“If that’s true, then why were you frowning?”
“I don’t like this weather.” The next part he muttered to himself so Katora almost missed what he said. “Weather like this means a short sleep before an inevitable disturbance.”

Please leave a comment for Katie, since she is giving away a free book to the lucky winner of the comment drawing!!

Thank you for being my guest author, Katie and I hope that since we live in the same state we will meet some day.

Here is where you will find Katie and her books:

Here is a fun activity for anyone who lives in Connecticut. My poetic friend, Donna Marie Merritt is having a reading tonight, September 10, 2012 at Mystic, CT called Poetry and Music. She would love for anyone who enjoys poetry to join her. Her poetry is lyrical and tugs at your heart. She is a joy to listen to and I am looking forward to seeing her read.

I am extending the comment time for my guest author, Kathy Rygg. Kathy is giving out a free copy of Animal Andy to the lucky winner of the comment drawing. This is such a great MG book and I'm wondering why more people haven't commented. Here is your chance. Though I am entertaining a new guest author today, please go over and leave a comment for Kathy. You just might win a free book!!
Meet Guest Author, Kathy Rygg.

Thursday, September 6, 2012

Meet Guest Author, Kathy Rygg

Today I am very pleased to introduce you all to Kathy Rygg, author of Animal Andy, who is here to talk about her latest middle grade book from MuseItUp Publishing. I am thrilled to highlight authors from MuseItUp, since this is my publisher as well!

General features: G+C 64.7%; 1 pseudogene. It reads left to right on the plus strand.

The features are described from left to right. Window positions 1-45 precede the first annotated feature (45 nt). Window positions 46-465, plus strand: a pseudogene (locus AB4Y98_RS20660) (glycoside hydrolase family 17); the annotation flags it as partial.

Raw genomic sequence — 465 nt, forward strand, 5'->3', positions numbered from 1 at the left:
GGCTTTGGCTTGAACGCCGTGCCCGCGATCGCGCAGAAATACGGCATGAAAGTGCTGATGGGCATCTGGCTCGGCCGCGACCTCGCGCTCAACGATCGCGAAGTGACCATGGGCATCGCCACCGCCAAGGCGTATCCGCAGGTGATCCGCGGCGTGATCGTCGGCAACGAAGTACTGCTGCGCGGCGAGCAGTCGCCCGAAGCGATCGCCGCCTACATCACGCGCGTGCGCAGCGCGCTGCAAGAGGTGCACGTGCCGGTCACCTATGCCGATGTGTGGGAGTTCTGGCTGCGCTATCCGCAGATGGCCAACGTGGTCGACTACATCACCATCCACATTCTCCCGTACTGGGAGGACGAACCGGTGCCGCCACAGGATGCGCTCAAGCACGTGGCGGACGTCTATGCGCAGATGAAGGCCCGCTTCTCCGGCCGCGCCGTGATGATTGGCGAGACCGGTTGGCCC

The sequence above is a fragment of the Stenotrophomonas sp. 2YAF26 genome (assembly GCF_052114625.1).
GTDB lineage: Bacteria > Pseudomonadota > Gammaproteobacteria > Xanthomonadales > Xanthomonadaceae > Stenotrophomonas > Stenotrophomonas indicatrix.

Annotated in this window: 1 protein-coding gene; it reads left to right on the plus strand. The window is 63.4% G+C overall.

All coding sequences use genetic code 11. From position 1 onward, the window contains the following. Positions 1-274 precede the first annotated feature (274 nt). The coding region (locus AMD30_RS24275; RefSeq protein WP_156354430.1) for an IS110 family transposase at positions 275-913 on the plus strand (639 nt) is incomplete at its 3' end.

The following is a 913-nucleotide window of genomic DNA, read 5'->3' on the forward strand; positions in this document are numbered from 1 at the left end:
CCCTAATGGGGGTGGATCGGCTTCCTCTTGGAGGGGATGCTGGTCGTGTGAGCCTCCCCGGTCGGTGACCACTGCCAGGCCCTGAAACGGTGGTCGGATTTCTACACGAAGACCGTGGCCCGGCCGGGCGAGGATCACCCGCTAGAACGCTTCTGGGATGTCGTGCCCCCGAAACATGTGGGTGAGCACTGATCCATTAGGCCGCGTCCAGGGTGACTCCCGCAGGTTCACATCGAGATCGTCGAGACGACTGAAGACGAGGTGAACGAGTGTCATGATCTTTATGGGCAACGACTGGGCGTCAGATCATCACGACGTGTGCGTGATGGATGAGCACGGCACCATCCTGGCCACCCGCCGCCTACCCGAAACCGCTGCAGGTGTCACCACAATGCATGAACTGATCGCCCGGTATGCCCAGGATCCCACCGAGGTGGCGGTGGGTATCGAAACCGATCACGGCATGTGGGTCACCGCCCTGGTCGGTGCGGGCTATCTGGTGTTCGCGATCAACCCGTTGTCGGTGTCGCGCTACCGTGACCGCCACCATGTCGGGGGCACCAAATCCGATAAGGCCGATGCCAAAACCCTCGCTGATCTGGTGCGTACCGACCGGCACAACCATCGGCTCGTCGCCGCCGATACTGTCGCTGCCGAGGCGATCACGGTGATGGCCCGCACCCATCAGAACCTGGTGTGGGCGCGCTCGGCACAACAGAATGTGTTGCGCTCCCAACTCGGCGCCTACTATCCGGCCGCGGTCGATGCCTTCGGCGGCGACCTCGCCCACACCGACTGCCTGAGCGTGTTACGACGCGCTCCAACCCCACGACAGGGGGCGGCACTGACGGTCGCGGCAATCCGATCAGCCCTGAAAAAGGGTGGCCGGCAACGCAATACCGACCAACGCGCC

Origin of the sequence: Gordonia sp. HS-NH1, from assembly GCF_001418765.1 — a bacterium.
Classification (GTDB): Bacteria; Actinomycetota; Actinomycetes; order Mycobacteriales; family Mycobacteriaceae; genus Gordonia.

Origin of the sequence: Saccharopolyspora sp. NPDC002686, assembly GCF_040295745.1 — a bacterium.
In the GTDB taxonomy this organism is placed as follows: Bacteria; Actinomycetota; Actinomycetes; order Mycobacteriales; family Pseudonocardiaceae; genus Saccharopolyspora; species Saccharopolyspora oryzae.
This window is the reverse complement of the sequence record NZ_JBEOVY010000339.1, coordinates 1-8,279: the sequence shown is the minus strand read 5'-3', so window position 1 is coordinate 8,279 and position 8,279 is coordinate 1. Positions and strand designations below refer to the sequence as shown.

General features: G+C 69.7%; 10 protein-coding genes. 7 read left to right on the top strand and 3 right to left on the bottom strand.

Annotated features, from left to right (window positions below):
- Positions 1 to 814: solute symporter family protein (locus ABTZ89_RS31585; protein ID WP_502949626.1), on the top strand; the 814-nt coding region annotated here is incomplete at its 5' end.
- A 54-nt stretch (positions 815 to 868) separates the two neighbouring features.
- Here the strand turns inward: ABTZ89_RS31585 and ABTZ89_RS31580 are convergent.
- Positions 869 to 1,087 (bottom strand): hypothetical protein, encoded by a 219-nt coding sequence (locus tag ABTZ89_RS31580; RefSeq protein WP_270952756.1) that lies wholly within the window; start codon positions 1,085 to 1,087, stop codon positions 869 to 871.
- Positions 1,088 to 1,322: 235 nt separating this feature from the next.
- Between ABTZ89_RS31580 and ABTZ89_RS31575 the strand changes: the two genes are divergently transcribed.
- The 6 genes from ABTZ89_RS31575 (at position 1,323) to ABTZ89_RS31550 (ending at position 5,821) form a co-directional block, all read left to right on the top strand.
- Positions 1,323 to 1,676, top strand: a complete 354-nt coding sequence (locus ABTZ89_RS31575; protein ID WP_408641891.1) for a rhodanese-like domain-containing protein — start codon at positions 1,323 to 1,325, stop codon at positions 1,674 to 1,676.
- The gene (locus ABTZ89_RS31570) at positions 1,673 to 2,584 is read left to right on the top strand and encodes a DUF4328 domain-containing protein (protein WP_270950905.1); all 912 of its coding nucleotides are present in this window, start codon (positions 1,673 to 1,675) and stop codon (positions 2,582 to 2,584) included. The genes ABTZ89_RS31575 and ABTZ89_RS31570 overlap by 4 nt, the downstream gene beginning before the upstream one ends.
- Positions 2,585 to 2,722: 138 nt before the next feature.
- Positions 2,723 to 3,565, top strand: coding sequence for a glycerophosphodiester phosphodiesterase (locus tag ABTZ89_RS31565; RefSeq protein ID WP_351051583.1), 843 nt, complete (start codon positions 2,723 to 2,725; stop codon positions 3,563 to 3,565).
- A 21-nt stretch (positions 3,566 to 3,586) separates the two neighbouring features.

Let's find out a little more about Kathy.

Tell us a little about your background and how you became an author.

I have a degree in magazine journalism and have worked for a number of publications as well as several Fortune 500 companies in marketing and public relations. I’ve always written in some form, but it wasn’t until after I had kids that I tried writing for children, and I was instantly hooked! I have a real comfort zone with the younger middle grade voice (probably because I’m around it all the time with my own kids). And there’s nothing better than going on a school visit and hearing a room full of children tell you how much they love your book! 

What is one of your favorite books and why?

Growing up, one of my favorite book series was The Borrowers by Mary Norton. I loved the creativity of little people living in the walls who borrowed household objects. To this day, whenever I misplace an item, I always say, “The Borrowers must have taken it!”

Barbara: My favorite book was Alice in Wonderland, so the first story I wrote was a fantasy story. I have since turned to realistic. Though I haven't read The Borrowers, I have seen the cartoon and the idea is very cute. In our house we used to say "Mr. Nobody took it.":)

I also loved the Mrs. Piggle Wiggle books by Betty MacDonald. In fact, my children’s chapter book, Tall Tales with Mr. K is my modern-day version of Mrs. Piggle Wiggle. I love the premise of an eccentric, magical mentor who helps children with common problems using fun, quirky, “adventurous” methods.

How would you describe your writing process?